Which one of Najib’s highly-paid consultants was responsible for the most contrived, damaging and tell-tale statement in the Prime Minister’s FAQ admitting that there is serious public perception that Najib is implicated in the Altantunya murder
I do not think I am the only one mulling over the statement in the Prime Minister, Datuk Seri Najib Razak’s FAQ on his blog with regard to “Allegations regarding the Altantuya issue”, as the more one thinks about it, the more one is astounded by it.
Which one of Najib’s highly-paid consultants was responsible for the most contrived, damaging and tell-tale statement in his FAQ admitting that there is serious public perception that the Prime Minister is implicated in the murder of the Mongolian woman Altantuya Shaariibuu nine years ago.
This is the statement I am referring to:
“What is important is that the judgment brings justice to everyone, most importantly to the family of the victim, to the accused and even to me.”
I cannot believe that Najib could have made such a statement on his own accord, as it is “too clever by half”, claiming that the Federal Court judgment in January on the Altantunya murder nine years ago convicting and passing the death sentence on the two accused, former police special commando Azilah Hadri and Sirul Azhar Umar had in one fell swoop, done justice to Altantunya’s family, the accused and “even to me”!
Najib could not be so naïve as to believe that the Federal Court judgement convicting and sentencing to death the two former police special commandoes have brought closure to the family of the victim.
Otherwise, Altantunya’s father Shaariibuu Setev and three other family members would not have proceeded with their RM100 million civil suit against the Malaysian Government for Altantuya’s death, as the Mongolian was shot dead and her body blown up with C-4 military explosives in a forest area in Shah Alam on Nov 7, 2006.
It is even more astounding that Najib could entertain any thought that the Federal Court judgement would be received by the two accused and their families as “just deserts” for their heinous crimes, or Sirul Azhar would not presently be in Villawood immigration detention centre in Sydney seeking asylum in Australia on the ground that he had been made a “scapegoat” as he had acted under orders when he and Azilah committed the crime in 2006.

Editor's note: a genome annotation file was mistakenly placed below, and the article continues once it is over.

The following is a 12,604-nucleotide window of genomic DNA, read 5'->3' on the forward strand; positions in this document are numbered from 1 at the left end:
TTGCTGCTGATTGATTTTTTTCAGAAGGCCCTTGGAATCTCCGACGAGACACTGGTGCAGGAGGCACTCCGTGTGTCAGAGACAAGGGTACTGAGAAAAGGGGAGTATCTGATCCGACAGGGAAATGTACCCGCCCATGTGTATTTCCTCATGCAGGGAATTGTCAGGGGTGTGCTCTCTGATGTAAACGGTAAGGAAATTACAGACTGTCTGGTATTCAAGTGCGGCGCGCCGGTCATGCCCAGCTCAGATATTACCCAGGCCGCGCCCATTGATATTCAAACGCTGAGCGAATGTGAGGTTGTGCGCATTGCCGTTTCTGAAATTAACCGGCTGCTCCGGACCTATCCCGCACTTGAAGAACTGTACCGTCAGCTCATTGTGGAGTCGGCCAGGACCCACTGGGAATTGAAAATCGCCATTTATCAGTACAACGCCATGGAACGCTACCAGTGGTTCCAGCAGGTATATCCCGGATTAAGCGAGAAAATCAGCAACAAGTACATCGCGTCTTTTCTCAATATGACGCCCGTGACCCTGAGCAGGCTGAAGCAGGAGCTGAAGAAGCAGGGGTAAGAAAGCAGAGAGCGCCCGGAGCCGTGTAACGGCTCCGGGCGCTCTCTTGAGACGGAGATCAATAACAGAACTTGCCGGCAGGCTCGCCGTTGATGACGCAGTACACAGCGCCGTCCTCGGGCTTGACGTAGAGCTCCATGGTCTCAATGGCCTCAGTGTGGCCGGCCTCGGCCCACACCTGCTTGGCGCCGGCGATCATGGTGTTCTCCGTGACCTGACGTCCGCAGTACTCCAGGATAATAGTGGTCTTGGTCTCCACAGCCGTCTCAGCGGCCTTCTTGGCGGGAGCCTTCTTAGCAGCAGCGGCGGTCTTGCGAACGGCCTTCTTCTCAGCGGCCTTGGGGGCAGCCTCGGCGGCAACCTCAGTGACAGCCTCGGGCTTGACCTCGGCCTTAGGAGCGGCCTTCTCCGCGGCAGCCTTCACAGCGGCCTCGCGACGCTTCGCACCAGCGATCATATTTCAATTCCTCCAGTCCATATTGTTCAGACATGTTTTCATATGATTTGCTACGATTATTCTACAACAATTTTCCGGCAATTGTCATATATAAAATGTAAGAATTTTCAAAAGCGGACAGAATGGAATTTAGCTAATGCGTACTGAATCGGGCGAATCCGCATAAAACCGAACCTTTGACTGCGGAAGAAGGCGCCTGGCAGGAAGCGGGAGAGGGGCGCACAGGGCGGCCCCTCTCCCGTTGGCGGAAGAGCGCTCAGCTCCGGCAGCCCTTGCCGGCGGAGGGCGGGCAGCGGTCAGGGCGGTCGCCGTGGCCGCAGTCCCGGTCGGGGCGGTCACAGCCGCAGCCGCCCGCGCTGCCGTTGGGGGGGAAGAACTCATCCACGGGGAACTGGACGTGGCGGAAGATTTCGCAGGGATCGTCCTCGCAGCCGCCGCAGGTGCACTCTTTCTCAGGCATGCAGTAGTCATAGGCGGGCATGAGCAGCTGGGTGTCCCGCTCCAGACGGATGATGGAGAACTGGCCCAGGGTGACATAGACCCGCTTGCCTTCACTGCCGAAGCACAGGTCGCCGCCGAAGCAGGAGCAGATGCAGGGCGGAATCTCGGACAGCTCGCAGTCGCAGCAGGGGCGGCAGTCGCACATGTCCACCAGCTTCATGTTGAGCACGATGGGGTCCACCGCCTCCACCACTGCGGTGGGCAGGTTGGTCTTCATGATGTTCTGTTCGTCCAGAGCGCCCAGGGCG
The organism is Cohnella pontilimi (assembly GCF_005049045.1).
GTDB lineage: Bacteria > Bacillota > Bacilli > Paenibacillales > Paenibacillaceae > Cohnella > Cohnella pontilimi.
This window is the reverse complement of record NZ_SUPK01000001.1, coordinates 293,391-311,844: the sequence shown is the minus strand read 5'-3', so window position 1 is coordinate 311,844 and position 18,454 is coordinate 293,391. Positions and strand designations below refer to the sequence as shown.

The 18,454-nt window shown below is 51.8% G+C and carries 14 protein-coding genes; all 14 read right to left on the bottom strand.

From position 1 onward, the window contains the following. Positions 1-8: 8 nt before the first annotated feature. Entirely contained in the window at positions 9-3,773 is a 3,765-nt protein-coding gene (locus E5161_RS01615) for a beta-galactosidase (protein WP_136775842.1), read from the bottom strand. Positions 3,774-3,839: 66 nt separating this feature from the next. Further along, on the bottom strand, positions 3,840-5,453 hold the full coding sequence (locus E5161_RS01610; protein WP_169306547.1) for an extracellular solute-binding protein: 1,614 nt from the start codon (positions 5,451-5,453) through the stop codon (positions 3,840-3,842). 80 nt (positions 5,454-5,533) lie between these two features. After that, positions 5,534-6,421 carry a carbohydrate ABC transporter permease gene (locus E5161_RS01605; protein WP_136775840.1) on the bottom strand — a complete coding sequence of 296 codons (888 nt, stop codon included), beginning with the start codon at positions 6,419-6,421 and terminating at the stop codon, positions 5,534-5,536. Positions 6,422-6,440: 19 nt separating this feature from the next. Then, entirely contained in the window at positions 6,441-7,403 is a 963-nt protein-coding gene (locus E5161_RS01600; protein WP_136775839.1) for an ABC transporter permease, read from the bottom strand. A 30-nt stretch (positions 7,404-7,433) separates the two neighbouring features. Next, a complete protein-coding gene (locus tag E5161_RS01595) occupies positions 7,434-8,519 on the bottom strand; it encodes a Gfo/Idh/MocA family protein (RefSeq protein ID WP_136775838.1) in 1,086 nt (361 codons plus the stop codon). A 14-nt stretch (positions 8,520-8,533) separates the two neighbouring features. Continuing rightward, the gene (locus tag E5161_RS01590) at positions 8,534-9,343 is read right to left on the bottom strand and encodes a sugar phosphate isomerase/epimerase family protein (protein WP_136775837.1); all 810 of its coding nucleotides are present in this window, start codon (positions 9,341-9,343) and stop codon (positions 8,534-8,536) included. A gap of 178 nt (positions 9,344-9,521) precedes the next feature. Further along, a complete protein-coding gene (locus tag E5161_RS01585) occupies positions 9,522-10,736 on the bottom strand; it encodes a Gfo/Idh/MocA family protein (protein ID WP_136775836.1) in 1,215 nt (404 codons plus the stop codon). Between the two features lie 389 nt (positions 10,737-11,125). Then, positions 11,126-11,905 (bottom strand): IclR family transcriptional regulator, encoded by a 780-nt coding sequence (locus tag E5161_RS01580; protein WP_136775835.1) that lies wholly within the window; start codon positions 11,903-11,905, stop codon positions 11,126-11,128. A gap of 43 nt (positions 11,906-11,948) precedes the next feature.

Would Najib allow Azilah to inform Parliament and the nation what he thinks of Sirul’s plea that he is a being made a scapegoat as both of them had acted under orders to kill Altantuya.
But what takes the cake is the third assertion, that the Federal Court judgment has done justice, “even to Najib”?
How could this be done, apart from the very tell-tale admission that there is serious public perception that Najib is implicated in the murder of the Mongolian woman Altantuya Shaariibuu nine years ago?
Did the Federal Court judgment categorically and conclusively rule out any possibility of Najib or anyone else as in any way implicated in Altantuya’s murder, such as ordering that the Mongolian be killed and her body blown up by C4 military explosives?
Of course not, as this issue was studiously and completely avoided during the nine-year trial of Azila and Sirul.
This is exactly why the issue of who, if anyone, had ordered Altantuya’s killing remain a very live and real issue, and it will continue to be so, so long as this Whodunit question in her murder remain unanswered and unresolved.
As Prime Minister, Najib must ensure that the question of who, if any, ordered Altantuya’s murder must be answered, and as Najib has declared that he was not involved in Altantuya’s murder and did not know anything about it, and he had even made Sumpah Laknat, he should have no qualms about instituting a full inquiry to find these answers to the Altantunya’s murder.
Najib should know that making Sumpah Laknat is no replacement for a rigorous process of judicial inquiry or we might do away with the judicial system altogether and just rely on a system of Sumpah Laknats to deal with crimes.
If Najib is really concerned about ensuring justice for himself and the country’s institutions, particularly the rule of law and the credibility and the reputation of the Prime Minister over Altantutya’s murder, he and the Cabinet should not delay any further but should immediately set up a Royal Commission of Inquiry with two terms of reference: (i) Who ordered Altantuya to be killed; and (II) Whether there was a nine-year “conspiracy of silence” involving the Police, the Attorney-General and the judiciary as well as others to avoid probing into the motives for the killing of Altantuya?